Frequently Asked Questions
“Knowledge Is Power … Accurate Information Is Essential”
Q. What is the first step to buying a home?
A. Ask yourself these questions. Are you ready to purchase a home? Do you have a steady income? Is your debt lower than your income? Do you have enough money for the down payment & closing costs? Do you have good enough credit? A home needs care & attention. Will your budget allow for repairs and upkeep. If you can answer yes to these questions you are ahead of the game & much closer to becoming a homeowner.
Q. How much can I afford?
A. The general rule of thumb is that you can buy a home that costs about two-and-one-half times your annual salary. A good real estate agent or lender can determine how much you can afford and estimate the maximum monthly payment based on the loan amount, taxes, insurance and other expenses.
Q. Is it best to save for the ultimate dream home or begin with a less expensive starter home?
A. It can take a long time to save for that perfect dream home. Meanwhile, the market has been flooded with some of the most favorable mortgage interest rates in years. Low rates make housing more affordable, which is why so many buyers have jumped on the home buying bandwagon. Home-price appreciation has also been strong, making very solid gains in communities across the country. In fact, home prices are expected to increase 2.5 percent to 3 percent annually over the next five years. If you purchase a starter home today, you can potentially begin to build value that can lead to the purchase of a larger, or more desirable, trade-up home in the future.
Q. Why do you need a Century 21 Agent if I can find a home by myself?
A. While more buyers now use the Internet to gain access to listings, or available properties for sale, it is still a good idea to use an agent. The agent brings value to the entire process: he or she is available to analyze data, answer questions, share their professional expertise, and handle all the paperwork and legwork that is involved in the real estate transaction.
Q. What does a Buyer’s Agent do?
A. A buyer’s agent represents the buyer exclusively. This means he works to protect your interests in the transaction and helps to negotiate the best purchase price and terms.
Q. Can I use an agent to purchase a newly built home?
A. Yes. In fact, some builders pay agents to find prospective buyers. But you also can use a buyer?s agent to help negotiate the price and upgrades on a new home. An agent can be particularly valuable directing you to newly built developments that match your needs, as well as helping you select reputable builders who are financially sound and respond promptly to buyers? concerns. Builders normally require an agent to be present on your first visit to the site. This is a sensible procedure that allows the agent to be paid a commission should you decide to buy.
Q. What is a lease option?
A. It is an agreement between a renter and a landlord in which the renter signs a lease with an option to purchase the property. The option only binds the seller; the tenant has a choice to make a purchase or not. Lease options are common among buyers who would like to own a home but do not have enough money for the down payment and closing costs. A lease option may also be attractive to tenants who are working to improve bad credit before approaching a lender for a home loan.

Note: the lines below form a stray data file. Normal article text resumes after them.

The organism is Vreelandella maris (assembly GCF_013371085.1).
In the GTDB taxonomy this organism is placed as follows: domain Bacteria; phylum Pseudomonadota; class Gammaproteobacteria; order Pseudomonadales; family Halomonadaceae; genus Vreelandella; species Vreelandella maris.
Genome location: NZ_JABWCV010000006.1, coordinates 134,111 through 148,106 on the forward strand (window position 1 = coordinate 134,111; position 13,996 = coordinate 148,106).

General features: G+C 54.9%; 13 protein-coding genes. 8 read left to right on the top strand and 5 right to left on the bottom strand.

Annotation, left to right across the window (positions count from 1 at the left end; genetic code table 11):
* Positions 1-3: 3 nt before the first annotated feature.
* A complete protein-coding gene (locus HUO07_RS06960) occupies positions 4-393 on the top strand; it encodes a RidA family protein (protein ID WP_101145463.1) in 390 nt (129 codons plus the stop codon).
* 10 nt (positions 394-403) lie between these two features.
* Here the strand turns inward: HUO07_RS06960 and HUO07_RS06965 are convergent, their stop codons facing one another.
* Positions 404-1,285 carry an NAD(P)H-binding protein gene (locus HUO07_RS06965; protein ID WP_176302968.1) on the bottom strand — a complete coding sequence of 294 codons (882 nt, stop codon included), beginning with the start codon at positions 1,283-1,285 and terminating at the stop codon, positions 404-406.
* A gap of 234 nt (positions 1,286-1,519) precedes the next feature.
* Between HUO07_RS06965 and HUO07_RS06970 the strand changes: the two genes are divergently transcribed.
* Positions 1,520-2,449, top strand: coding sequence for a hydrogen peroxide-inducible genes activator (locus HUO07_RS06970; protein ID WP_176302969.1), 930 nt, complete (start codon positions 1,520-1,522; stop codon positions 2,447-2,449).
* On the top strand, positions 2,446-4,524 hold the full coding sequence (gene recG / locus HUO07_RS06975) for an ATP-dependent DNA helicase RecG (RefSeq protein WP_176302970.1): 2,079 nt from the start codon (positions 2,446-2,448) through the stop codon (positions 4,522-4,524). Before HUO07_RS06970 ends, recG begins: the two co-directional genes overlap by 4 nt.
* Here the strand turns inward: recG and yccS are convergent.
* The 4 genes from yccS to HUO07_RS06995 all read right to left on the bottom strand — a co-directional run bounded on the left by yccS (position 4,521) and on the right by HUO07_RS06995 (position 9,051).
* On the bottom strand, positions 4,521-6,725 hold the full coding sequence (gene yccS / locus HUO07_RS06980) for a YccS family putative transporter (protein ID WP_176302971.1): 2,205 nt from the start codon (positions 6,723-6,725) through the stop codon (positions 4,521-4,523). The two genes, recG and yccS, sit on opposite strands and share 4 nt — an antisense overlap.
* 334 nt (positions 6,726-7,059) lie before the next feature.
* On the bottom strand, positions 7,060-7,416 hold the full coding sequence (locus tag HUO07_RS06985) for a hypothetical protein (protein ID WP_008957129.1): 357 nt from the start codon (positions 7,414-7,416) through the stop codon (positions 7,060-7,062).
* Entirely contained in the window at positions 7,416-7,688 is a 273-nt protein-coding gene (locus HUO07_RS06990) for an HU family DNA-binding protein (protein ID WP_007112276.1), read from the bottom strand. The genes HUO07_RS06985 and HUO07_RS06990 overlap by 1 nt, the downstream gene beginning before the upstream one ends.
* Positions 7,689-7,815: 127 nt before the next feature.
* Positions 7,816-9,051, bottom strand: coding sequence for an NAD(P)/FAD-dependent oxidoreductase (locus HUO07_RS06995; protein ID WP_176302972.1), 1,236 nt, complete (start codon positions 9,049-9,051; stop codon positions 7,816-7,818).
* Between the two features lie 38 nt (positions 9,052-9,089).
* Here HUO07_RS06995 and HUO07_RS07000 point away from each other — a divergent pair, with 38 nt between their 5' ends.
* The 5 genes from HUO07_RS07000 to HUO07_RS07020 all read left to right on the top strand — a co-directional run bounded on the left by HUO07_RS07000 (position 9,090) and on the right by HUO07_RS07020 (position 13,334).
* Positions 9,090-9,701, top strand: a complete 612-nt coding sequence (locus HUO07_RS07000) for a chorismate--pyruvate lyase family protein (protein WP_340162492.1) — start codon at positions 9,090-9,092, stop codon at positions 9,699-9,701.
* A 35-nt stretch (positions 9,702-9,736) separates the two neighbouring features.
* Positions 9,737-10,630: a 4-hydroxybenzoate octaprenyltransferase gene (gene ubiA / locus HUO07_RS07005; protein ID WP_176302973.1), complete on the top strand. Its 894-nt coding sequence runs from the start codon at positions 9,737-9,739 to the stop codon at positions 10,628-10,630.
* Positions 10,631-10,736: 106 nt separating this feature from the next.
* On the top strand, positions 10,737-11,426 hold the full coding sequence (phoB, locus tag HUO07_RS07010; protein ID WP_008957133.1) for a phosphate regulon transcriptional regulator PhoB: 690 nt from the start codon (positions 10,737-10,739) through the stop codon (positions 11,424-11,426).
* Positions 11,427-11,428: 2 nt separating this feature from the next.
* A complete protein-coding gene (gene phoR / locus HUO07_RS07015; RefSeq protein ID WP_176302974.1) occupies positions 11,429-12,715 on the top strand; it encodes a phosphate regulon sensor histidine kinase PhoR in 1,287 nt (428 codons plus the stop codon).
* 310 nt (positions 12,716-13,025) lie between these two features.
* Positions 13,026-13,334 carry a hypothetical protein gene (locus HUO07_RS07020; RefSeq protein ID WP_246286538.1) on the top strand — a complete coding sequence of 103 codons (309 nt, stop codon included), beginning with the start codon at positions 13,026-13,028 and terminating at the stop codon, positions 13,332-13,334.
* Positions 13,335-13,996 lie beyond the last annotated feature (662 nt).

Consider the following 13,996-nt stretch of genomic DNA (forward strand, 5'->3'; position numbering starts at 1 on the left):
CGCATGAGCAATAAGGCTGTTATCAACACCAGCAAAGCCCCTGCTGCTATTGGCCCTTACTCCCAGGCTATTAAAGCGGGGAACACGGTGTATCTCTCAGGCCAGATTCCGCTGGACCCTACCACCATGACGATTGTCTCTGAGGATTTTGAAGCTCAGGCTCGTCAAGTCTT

Q. Do I need an attorney to buy a home?
A. Some states require an attorney and others do not.
Most homebuyers can generally handle routine real estate purchase contracts as long as they read the fine print and understand all the terms. But pay close attention to any clauses, contingencies, and other special considerations that will allow you or the seller to back out of the contract. When in doubt, consult an attorney. Ask relatives and friends, or your real estate agent, for recommendations. Call to inquire about their fees and to check their level of experience. Expect that more seasoned attorneys will cost more.
Q. What are closing costs?
A. Closing, or settlement, costs are expenses over and above the price of the property. Both the buyer and seller incur some of these expenses when transferring ownership of a property. Who actually pays, however, often depends on local custom and what the buyer or seller negotiates. Closing costs normally include title insurance, loan points, escrow or closing day charges, property taxes, and document fees. The lender provides an estimate of closing costs for prospective homebuyers.
Q. Why buy a condo?
A. They are an appealing way to enter the housing market if the cost of a single-family home is out of your reach. Condos are especially popular among single homebuyers, empty nesters, and first-time buyers in high-priced housing markets. Unlike a house, condos offer a lifestyle that is free of yard work and exterior maintenance and repairs. Many condominium communities also offer amenities such as exercise rooms, tennis courts, and swimming pools that you might otherwise be unable to afford if you purchased a single-family home.
Q. Where to buy?
A. Location remains the single most important factor when choosing a home. It can make or break the value and desirability of a home. Because everyone?s preferences vary, your lifestyle will determine the best place for you to live. Some people prefer the suburbs while others thrive on downtown living. If you favor city living, find out what part of the city suits you best ? a fast-paced neighborhood or one slightly more subdued. Talk with the neighbors and keenly observe such things as traffic patterns, lifestyles, and even sounds and smells.
When choosing a town, take property taxes, schools, accessibility to work, services, recreation, and the character of the community into consideration.